Song in a year of Catastrophe
There is a poem by Wendell Berry that means a lot to us. We usually circle back to it every spring at some point. In our early years of farming we would just start crying when we read it. In those early years the sheer rush of spring was so overwhelming and exhausting that we would almost break every year.
We (I) tend towards summoning strength when things get tough. We try to work harder or longer or think harder and plan better. Farming is a LOT of work and it is VERY complicated.
I think everyone can understand the clenching "hold on" mentality when things get hard.
But sometimes the end of the tunnel is further then your strength can carry. What then? Sometimes the disaster is just bigger then you. What then? Part of the human experience is being very very very small in a giant unyielding world. If you don't get overwhelmed by overwhelming things then something is wrong--you are probably lying to yourself.
This poem helps us remember that there is another way. Perhaps the fear (of fear) that keeps you clenched is what's actually wearing you down. And perhaps death isn't really death. Everything on the farm actually suggests that death is really life...
Here's the poem:
I began to be followed by a voice saying:
"It can't last. It can't last.
Harden yourself. Harden yourself.
Be ready. Be ready."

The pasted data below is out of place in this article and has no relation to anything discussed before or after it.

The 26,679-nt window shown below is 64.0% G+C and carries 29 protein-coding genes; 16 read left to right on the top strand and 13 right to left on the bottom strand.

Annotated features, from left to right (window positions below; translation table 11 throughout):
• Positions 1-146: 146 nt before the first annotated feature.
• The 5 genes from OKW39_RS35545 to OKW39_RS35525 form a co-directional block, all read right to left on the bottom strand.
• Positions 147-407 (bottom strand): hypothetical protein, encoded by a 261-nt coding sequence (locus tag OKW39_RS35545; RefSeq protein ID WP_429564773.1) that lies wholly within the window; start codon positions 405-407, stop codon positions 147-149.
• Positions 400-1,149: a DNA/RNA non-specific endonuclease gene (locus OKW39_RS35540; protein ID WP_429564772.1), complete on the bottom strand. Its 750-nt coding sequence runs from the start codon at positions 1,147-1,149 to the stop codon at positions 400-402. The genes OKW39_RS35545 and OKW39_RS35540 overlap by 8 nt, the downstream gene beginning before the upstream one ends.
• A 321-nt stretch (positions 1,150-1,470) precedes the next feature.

"Go look under the leaves,"
it said, "for what is living there
is dead in your tongue."
And it said, "Put your hands
into the earth. Live close
to the ground. Learn the darkness.
Gather round you all
the things that you love, name
their names, prepare
to lose them, It will be
as if all you know were turned
around within your body."
And I went and put my hands
into the ground, and they took root
and grew into a season's harvest.
I looked behind the veil
of the leaves, and heard voices
that I knew had been dead
in my tongue years before my birth.
I learned the dark.
And still the voice stayed with me.
Waking in the early mornings,
I could hear it, like a bird
bemused among the leaves,
a mockingbird idly singing
in the autumn of catastrophe:
"Be ready. Be ready.
Harden yourself. Harden yourself."
And I heard the sound
of a great engine pounding
in the air, and a voice asking:
"Change or slavery?
Hardship or slavery?"
and the voices answering:
And I was afraid, loving
what I know would be lost.
Then the voice following me said:
"you have not yet come close enough.